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Kura: Prophetic Messenger earns international book award

Kura: Prophetic Messenger – the book produced in conjunction with the sculpture that became the first permanent installation in the Jon Hassler Sculpture Garden on the grounds of Saint John’s Abbey and University in Collegeville – has garnered a tremendous amount of acclaim and recognition since it was published in October 2021.

But the most recent honor might be the pinnacle for Richard Bresnahan ’76, the founder and director of The Saint John’s Pottery and the artist who produced the sculpture that shares the book’s name.

The book, which chronicles the collaborative effort that brought the sculpture into being, has been named the winner of the 2022 Nautilus Book Award in the photography and art division.

The stated mission of the Nautilus Awards is to “celebrate and honor books that support conscious living and green values, high-level wellness, positive social change and social justice and spiritual growth.”

The competition is international in scope. Past winners include the Dalai Lama, Deepak Chopra M.D., Desmond Tutu, Judy Collins, Barry Lopez and Louise Erdrich.

“It’s tremendously gratifying,” Bresnahan said. “The mission of these awards is a perfect fit for this project. But it’s an even higher honor because it recognizes international artists and writers as well. It’s not just drawing from a pool here in the U.S.”

An impressive project

Five major pieces weighing a combined 14,000 pounds make up the foundation of the sculpture, which features a 4,800-pound base of granite. This slab was removed from Alcuin Library when it was connected to the adjacent Learning Commons. Many of the materials were repurposed from other iconic structures on the SJU campus.

The word Kura comes from the Japanese term for storehouse, which was historically used to protect food supplies for future use. At the center of the round, stainless steel Kura suspended at the sculpture’s center is a handmade scroll of the Rule of St. Benedict assembled by local artist Mary Bruno with a reclaimed redwood scroll and display stand crafted by local artisan Jeff Thompson.

It was installed in the summer of 2020, and was dedicated and blessed in October 2021.


A unique book

The book was published to coincide with that dedication. It is unique in structure, and like the sculpture itself a collaboration across the CSB+SJU community and beyond.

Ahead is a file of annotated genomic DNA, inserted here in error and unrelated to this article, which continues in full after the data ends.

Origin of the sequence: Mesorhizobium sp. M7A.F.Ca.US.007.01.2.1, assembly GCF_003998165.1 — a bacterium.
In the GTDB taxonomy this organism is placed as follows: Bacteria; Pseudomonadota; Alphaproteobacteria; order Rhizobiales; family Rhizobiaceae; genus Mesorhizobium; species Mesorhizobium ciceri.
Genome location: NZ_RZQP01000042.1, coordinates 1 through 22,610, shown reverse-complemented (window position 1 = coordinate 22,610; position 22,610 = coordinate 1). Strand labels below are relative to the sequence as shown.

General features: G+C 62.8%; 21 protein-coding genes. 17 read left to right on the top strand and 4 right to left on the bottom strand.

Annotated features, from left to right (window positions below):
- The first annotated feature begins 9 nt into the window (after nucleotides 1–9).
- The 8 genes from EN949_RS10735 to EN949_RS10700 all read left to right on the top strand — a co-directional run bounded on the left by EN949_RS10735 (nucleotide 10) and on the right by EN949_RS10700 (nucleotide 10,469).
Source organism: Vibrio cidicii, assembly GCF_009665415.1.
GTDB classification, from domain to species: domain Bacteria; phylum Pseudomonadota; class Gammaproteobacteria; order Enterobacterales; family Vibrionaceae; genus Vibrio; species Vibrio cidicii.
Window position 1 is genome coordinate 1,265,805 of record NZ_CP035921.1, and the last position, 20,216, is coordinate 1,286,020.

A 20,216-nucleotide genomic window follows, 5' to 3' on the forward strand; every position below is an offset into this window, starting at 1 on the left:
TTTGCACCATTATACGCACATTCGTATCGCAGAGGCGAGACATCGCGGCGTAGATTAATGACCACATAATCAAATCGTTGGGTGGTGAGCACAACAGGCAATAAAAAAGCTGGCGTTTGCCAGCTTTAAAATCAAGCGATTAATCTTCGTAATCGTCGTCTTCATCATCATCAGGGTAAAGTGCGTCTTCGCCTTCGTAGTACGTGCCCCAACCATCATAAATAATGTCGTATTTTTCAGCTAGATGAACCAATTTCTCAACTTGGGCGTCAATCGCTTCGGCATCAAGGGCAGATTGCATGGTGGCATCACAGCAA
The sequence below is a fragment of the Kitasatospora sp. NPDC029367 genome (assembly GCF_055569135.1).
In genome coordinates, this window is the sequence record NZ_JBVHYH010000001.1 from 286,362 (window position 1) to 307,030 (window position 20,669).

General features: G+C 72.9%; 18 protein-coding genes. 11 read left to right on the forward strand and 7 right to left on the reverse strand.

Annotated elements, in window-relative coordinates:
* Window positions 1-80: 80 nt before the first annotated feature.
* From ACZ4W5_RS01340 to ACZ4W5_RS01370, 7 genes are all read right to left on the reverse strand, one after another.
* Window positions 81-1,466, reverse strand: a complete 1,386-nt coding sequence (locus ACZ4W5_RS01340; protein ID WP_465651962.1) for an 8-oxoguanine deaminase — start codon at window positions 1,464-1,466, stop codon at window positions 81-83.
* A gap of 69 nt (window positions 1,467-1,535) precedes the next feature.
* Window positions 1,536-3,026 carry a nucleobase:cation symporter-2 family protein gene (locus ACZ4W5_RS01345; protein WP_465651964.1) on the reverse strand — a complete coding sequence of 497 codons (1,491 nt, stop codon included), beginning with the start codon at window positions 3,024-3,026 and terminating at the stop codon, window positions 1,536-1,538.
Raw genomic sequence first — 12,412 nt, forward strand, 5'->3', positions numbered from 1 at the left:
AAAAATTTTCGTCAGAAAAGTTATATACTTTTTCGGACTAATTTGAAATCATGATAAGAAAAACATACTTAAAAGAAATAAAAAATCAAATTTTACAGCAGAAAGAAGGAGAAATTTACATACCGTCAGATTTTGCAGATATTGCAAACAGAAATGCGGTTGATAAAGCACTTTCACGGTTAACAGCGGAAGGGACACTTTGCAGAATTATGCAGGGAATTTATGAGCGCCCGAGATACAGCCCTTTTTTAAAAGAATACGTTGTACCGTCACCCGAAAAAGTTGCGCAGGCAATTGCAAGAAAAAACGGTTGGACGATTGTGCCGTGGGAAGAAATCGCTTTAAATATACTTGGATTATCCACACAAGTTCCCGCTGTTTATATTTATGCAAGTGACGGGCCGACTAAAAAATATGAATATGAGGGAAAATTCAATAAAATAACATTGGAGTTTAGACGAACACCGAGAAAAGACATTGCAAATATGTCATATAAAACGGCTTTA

“No one has really seen a book like this before, which is why people have had a hard time classifying it,” Bresnahan said. “Nautilus put it in the art and photography category. But the idea was really for it to be a 21st Century artist collaboration book. There are 12 different photographers whose work is included, not to mention all of the different authors involved.

“A lot of people put a lot of effort into making this happen.”

The book starts with a preface by Steven Lemke ’08, associate director at The Saint John’s Pottery, an instructor in the art department and environmental artist-in-residence at SJU, on the significance of Bresnahan’s work within liberal arts higher education. Dr. Matthew Welch, the deputy director of the Minneapolis Institute of Art, contributed an essay on the history and function of traditional Kura storehouses in Japan.

The central portion of the book is an essay by Bresnahan comprehensively documenting the collaborative process that went into making the Kura sculpture. It discusses the philosophy of eco-mutualism, a theme central to Bresnahan’s work. In addition, Bresnahan wrote opening and closing text for the book and the captions that accompany the more than 250 photographs.

His wife, Colette Bresnahan ’83, composed biographies of the “three sisters” seeds (corn, beans and squash) that are sealed and preserved inside the sculpture. Her section describes how these seeds have been cultivated, named and used across cultures.

Significantly, Richard and Colette’s daughter Margaret Bresnahan oversaw the book’s production and served as managing editor. She structured the book around the four seasons: summer, fall, winter and spring. She also edited the book’s text and wrote biographies of the 178 artists associated with the Kura sculpture.

book coverThe book was designed by Paul Nylander of Illustrada. Paul Wegner ’93 served as photo editor. It was named a finalist for the 2022 Minnesota Book Awards, which were announced in April. It has also been named a finalist for the Midwest Independent Publishers Association’s 2022 Upper Midwest Book Awards, which will be presented in June in Minneapolis.

“The book project began as an important companion piece to the sculpture Kura: Prophetic Messenger, so that future generations will understand the history and community that inspired this collaborative public artwork,” Bresnahan said earlier this year. “We applied that same spirit of collaboration to the production of the Kura: Prophetic Messenger book, and we’re delighted that it is being recognized as a creative work in its own right.”

An exhibit entitled “Seeds as Artists, Artists as Seeds: Inside the Making of Kura: Prophetic Messenger” is currently on display in the upper floor of Alcuin Library.

Funding for the book was provided by Susan and Peter Brasket, Leigh Dillard, Karel and Michael Helgeson, Sue Shephard and Don P. Helgeson, Kiyoshi Nakasaka, Elizabeth Nilles, Jane and Richard Rodeheffer, Jane and John “Jack” Schulzetenberg, Michael Urbanos, and Regina and Stephen Wolfe.

Hardcover and softcover editions of Kura: Prophetic Messenger can be purchased online and in person through the CSB+SJU Bookstores and directly from The Saint John’s Pottery.

Richard and Colette Breshnahan

Richard Bresnahan ’76 and Colette Bresnahan ’83